Neurofeedback FAQs

These FAQs are designed to provide a better understanding of what we do

What is Neurofeedback?

Neurofeedback, also known as EEG biofeedback, is a technique for training the brain to improve its own ability to self-regulate by measuring cortical brainwaves via scalp electroencephalography (EEG) and returning that information back to the brain through visual, audio, and tactile sensory feedback.

By improving the brain’s own ability to self-regulate, neurofeedback can improve symptoms of deregulation and instability that are at the core of conditions such as epilepsy, migraines, attention deficit disorder and hyperactivity (ADD/ADHD), autism spectrum disorder (ASD), anxiety, depression, post-traumatic stress disorder (PTSD), sleep disorders, chronic pain, addiction, etc. Everyone can benefit from neurofeedback; it can also be used to improve peak performance in athletics, academics, business, etc.

How does neurofeedback work?

Rose City Therapeutics uses the Othmer method of neurofeedback, which primarily focuses on training at infra-low frequencies (ILF) (0.1 – 10 mHz). This non-invasive method does not ask the brain to increase or decrease specific frequencies in the way that the historically-employed operant conditioning methods of neurofeedback do, rather, it simply reflects the brain’s activity at these ILFs back to itself. This approach is analogous to looking in the mirror at the gym while working out in order to monitor and improve your form. In this way, the brain then uses this reflected information to better monitor and correct itself, as well. Thus, the brain improves its own ability to self-regulate, which ultimately helps it maintain stability, flexibility, and optimal functionality.

Who benefits from neurofeedback?

The simple answer to this question is that everyone can benefit from neurofeedback training. However, to be specific about what symptoms and behaviors are best improved using neurofeedback, here is a list, each with links to evidence supporting the use of neurofeedback to improve the symptom:

  • Attention deficit and hyperactivity disorders [ADD/ADHD]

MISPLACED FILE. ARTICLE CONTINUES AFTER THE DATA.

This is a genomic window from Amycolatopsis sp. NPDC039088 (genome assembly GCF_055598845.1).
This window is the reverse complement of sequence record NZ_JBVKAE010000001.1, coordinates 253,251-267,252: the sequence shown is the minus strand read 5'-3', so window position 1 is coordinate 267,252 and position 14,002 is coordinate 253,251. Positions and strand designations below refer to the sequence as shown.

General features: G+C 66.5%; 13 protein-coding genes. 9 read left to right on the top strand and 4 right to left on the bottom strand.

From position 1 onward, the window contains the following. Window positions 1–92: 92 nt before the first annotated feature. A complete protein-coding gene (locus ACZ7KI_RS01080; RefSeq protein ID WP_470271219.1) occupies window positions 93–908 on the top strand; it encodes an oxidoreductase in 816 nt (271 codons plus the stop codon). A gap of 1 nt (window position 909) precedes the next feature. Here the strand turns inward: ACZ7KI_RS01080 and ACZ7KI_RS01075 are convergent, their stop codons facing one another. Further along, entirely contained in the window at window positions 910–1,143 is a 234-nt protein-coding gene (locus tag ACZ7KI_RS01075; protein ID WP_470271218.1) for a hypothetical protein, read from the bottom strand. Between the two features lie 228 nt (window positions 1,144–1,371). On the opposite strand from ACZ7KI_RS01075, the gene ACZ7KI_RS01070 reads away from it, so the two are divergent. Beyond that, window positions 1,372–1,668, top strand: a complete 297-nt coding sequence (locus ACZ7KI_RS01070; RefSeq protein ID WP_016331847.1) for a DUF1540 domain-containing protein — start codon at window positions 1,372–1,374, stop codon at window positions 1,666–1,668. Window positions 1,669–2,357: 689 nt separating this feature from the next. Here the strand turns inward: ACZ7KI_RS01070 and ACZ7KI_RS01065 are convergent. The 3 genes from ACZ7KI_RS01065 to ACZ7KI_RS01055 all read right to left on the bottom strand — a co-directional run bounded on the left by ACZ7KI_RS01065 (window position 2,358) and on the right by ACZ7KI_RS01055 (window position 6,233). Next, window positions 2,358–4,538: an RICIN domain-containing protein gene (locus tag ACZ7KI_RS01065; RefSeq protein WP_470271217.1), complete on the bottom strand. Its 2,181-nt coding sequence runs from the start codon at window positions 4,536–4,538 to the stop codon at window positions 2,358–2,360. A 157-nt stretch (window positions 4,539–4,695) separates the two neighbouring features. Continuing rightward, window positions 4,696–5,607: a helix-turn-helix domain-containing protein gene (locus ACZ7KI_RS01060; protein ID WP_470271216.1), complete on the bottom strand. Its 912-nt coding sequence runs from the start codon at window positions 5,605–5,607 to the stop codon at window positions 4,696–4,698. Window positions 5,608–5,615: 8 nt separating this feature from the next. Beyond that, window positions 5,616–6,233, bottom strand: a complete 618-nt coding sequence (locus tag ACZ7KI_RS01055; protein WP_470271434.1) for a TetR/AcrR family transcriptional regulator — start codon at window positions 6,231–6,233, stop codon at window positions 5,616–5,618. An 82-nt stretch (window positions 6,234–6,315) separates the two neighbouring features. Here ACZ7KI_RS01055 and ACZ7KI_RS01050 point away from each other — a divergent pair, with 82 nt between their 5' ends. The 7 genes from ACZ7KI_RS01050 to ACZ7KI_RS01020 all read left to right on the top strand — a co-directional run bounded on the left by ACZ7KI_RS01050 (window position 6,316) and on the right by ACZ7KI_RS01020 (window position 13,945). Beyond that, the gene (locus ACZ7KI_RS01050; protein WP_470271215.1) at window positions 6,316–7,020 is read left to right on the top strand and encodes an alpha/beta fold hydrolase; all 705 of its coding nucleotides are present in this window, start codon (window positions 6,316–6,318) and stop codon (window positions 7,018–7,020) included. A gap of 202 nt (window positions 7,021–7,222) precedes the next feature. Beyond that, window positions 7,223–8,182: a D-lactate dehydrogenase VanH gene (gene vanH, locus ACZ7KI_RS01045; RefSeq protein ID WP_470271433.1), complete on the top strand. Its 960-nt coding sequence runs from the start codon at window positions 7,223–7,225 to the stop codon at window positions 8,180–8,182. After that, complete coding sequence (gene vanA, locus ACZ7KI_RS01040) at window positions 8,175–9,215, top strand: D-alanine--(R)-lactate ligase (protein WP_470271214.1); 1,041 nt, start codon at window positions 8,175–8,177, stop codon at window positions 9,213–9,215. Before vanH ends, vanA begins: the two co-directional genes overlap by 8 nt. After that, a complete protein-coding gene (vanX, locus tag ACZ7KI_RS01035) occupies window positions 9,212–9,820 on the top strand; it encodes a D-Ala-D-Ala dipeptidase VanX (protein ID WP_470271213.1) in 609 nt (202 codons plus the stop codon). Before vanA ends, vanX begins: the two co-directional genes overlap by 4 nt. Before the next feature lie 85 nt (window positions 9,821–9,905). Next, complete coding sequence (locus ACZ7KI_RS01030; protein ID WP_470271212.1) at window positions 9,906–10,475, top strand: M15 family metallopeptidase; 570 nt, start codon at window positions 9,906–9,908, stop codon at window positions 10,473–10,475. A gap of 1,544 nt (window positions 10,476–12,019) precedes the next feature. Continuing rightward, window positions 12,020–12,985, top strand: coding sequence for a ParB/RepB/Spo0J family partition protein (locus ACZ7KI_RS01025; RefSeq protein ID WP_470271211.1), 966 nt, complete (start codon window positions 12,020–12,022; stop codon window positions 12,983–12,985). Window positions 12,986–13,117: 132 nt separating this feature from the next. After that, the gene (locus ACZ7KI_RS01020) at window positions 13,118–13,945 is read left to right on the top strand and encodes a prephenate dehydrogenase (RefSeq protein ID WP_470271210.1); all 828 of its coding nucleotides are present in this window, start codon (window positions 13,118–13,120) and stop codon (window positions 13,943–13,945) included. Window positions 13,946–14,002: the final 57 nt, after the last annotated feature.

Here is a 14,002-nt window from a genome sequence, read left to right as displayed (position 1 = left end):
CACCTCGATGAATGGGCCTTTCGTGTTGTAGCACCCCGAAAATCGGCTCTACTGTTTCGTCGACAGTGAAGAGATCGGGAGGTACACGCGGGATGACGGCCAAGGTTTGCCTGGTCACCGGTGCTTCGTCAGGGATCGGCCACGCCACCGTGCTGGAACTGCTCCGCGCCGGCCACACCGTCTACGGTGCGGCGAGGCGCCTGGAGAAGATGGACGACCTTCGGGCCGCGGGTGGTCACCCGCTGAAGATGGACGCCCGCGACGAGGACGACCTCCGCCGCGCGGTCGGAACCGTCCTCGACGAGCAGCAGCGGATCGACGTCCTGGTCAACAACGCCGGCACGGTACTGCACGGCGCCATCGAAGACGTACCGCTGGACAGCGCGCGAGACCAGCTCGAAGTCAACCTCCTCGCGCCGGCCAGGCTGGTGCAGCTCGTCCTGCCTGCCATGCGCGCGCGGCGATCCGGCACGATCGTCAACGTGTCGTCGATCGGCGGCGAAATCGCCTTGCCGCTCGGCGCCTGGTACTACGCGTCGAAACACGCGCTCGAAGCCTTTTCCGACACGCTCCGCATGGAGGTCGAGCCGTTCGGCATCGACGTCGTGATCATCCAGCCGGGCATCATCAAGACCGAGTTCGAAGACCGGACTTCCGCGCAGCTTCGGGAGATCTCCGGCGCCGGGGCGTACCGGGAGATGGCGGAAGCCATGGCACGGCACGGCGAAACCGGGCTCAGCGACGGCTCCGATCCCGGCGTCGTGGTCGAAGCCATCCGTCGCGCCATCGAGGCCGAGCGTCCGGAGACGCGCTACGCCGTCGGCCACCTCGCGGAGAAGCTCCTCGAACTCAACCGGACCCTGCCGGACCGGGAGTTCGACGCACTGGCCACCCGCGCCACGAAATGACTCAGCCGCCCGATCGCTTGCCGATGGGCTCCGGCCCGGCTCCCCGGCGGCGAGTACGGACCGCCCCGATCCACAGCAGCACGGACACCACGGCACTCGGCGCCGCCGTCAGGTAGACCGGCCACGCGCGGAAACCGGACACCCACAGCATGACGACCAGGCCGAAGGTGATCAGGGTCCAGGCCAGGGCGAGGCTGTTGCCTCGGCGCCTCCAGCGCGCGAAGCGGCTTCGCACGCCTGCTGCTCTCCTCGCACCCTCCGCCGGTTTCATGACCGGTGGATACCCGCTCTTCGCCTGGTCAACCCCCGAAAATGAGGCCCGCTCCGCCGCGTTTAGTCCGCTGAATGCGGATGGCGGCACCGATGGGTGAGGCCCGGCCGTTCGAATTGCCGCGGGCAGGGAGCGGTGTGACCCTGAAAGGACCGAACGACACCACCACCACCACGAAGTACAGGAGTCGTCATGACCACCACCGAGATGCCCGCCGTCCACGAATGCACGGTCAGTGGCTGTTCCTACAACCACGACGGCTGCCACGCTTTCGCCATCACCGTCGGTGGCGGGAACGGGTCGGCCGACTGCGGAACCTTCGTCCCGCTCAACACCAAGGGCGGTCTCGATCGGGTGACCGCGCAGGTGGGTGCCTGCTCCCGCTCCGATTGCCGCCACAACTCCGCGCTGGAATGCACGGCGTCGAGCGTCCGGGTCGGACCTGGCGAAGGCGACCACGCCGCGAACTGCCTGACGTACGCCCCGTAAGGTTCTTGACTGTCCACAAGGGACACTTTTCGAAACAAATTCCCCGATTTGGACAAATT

• Autism spectrum disorder [ASD]
  • Anxiety, including post-traumatic stress disorder [PTSD]
  • Depression (including both major depressive and bipolar disorders)
  • Seizure disorders
  • Chronic pain
  • Traumatic brain injury [TBI]
  • Neurodegenerative disorders (including Parkinson’s and Alzheimer’s diseases)
  • Personality disorders
  • Sleep disorders
  • Headaches and Migraines
  • Addictions
  • Peak performance in sports, musical ability, business, etc.

What happens in a neurofeedback session?

Sensors are attached to the client’s head using a conductive paste in 3-5 locations, depending on the number of channels and type of neurofeedback. Client-reported symptoms, background information, and physical changes or behavior during and after the session guide the practitioner to choose the appropriate locations for the sensors on the head as well as the brainwave frequency to control the primary feedback. Sitting in a comfortable chair, the client has the option of watching a movie of their choice, playing a video game, or watching animated scenes that are all guided in different specific ways by the client’s brainwaves, derived from the EEG.

How many sessions of neurofeedback are required to benefit from the effects?

There is no set number of required sessions that one needs to get all of the benefits of neurofeedback; one could continue to improve their brain functionality forever. However, we advise that a minimum number of sessions are required to first see a benefit, then to be assured that the benefits have been well-integrated into the brain’s baseline activity. We often see tangible improvements in symptoms and behaviors within the first 10 sessions, although we often see them after only a few sessions and sometimes even after just a single session. Symptoms continue to improve as we do more sessions, and we often add new sites to the sessions to address additional symptoms and behaviors, which takes additional time, as well. We generally suggest a minimum of 20-40 sessions (representing approximately 10-20 hours of neurofeedback), in order for the brain to incorporate the changes, depending on the level of deregulation or instability at the start of training. This number of sessions is based, in part, on the case histories presented in the book, ADD: The 20-hour Solution by Mark Steinberg, Ph.D. and Siegfried Othmer, Ph.D. Ultimately, the choice of number of sessions is the client’s and will depend on whether or not they feel that they have reached a satisfactory level of improvement in their symptoms from the training.